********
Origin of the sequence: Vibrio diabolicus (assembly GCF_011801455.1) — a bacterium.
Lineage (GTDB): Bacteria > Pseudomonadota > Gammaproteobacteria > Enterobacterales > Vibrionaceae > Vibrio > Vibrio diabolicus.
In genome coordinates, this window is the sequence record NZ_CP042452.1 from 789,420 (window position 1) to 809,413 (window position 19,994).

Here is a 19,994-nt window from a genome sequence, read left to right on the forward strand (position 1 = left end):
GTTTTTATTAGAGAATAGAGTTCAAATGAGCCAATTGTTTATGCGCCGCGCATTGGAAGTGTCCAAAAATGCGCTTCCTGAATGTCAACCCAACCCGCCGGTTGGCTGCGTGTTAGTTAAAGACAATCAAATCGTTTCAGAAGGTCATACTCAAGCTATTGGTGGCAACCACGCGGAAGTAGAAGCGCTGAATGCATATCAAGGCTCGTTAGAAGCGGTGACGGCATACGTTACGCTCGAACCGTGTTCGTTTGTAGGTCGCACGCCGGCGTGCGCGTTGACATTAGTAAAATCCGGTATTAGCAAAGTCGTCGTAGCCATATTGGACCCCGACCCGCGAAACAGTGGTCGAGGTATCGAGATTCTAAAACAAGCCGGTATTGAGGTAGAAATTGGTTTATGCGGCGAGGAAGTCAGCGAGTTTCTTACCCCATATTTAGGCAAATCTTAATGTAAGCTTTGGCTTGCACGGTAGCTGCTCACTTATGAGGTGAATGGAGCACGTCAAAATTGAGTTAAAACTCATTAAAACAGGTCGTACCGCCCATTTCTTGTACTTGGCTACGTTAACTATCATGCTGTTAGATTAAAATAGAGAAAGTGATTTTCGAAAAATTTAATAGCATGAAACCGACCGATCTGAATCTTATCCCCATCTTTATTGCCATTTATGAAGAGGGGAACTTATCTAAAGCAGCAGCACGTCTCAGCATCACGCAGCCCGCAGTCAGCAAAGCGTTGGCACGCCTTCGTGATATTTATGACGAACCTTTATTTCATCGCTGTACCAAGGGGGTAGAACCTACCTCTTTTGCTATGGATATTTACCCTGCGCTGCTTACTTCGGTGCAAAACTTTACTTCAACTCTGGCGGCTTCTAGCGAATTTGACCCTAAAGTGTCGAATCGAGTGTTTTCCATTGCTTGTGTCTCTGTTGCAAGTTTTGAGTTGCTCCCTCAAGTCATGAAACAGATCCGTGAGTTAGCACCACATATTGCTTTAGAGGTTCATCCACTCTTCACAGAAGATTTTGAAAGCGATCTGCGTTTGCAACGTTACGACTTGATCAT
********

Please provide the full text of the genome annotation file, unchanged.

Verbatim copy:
Origin of the sequence: Vibrio diabolicus (assembly GCF_011801455.1) — a bacterium.
Lineage (GTDB): Bacteria > Pseudomonadota > Gammaproteobacteria > Enterobacterales > Vibrionaceae > Vibrio > Vibrio diabolicus.
In genome coordinates, this window is the sequence record NZ_CP042452.1 from 789,420 (window position 1) to 809,413 (window position 19,994).

Here is a 19,994-nt window from a genome sequence, read left to right on the forward strand (position 1 = left end):
GTTTTTATTAGAGAATAGAGTTCAAATGAGCCAATTGTTTATGCGCCGCGCATTGGAAGTGTCCAAAAATGCGCTTCCTGAATGTCAACCCAACCCGCCGGTTGGCTGCGTGTTAGTTAAAGACAATCAAATCGTTTCAGAAGGTCATACTCAAGCTATTGGTGGCAACCACGCGGAAGTAGAAGCGCTGAATGCATATCAAGGCTCGTTAGAAGCGGTGACGGCATACGTTACGCTCGAACCGTGTTCGTTTGTAGGTCGCACGCCGGCGTGCGCGTTGACATTAGTAAAATCCGGTATTAGCAAAGTCGTCGTAGCCATATTGGACCCCGACCCGCGAAACAGTGGTCGAGGTATCGAGATTCTAAAACAAGCCGGTATTGAGGTAGAAATTGGTTTATGCGGCGAGGAAGTCAGCGAGTTTCTTACCCCATATTTAGGCAAATCTTAATGTAAGCTTTGGCTTGCACGGTAGCTGCTCACTTATGAGGTGAATGGAGCACGTCAAAATTGAGTTAAAACTCATTAAAACAGGTCGTACCGCCCATTTCTTGTACTTGGCTACGTTAACTATCATGCTGTTAGATTAAAATAGAGAAAGTGATTTTCGAAAAATTTAATAGCATGAAACCGACCGATCTGAATCTTATCCCCATCTTTATTGCCATTTATGAAGAGGGGAACTTATCTAAAGCAGCAGCACGTCTCAGCATCACGCAGCCCGCAGTCAGCAAAGCGTTGGCACGCCTTCGTGATATTTATGACGAACCTTTATTTCATCGCTGTACCAAGGGGGTAGAACCTACCTCTTTTGCTATGGATATTTACCCTGCGCTGCTTACTTCGGTGCAAAACTTTACTTCAACTCTGGCGGCTTCTAGCGAATTTGACCCTAAAGTGTCGAATCGAGTGTTTTCCATTGCTTGTGTCTCTGTTGCAAGTTTTGAGTTGCTCCCTCAAGTCATGAAACAGATCCGTGAGTTAGCACCACATATTGCTTTAGAGGTTCATCCACTCTTCACAGAAGATTTTGAAAGCGATCTGCGTTTGCAACGTTACGACTTGATCAT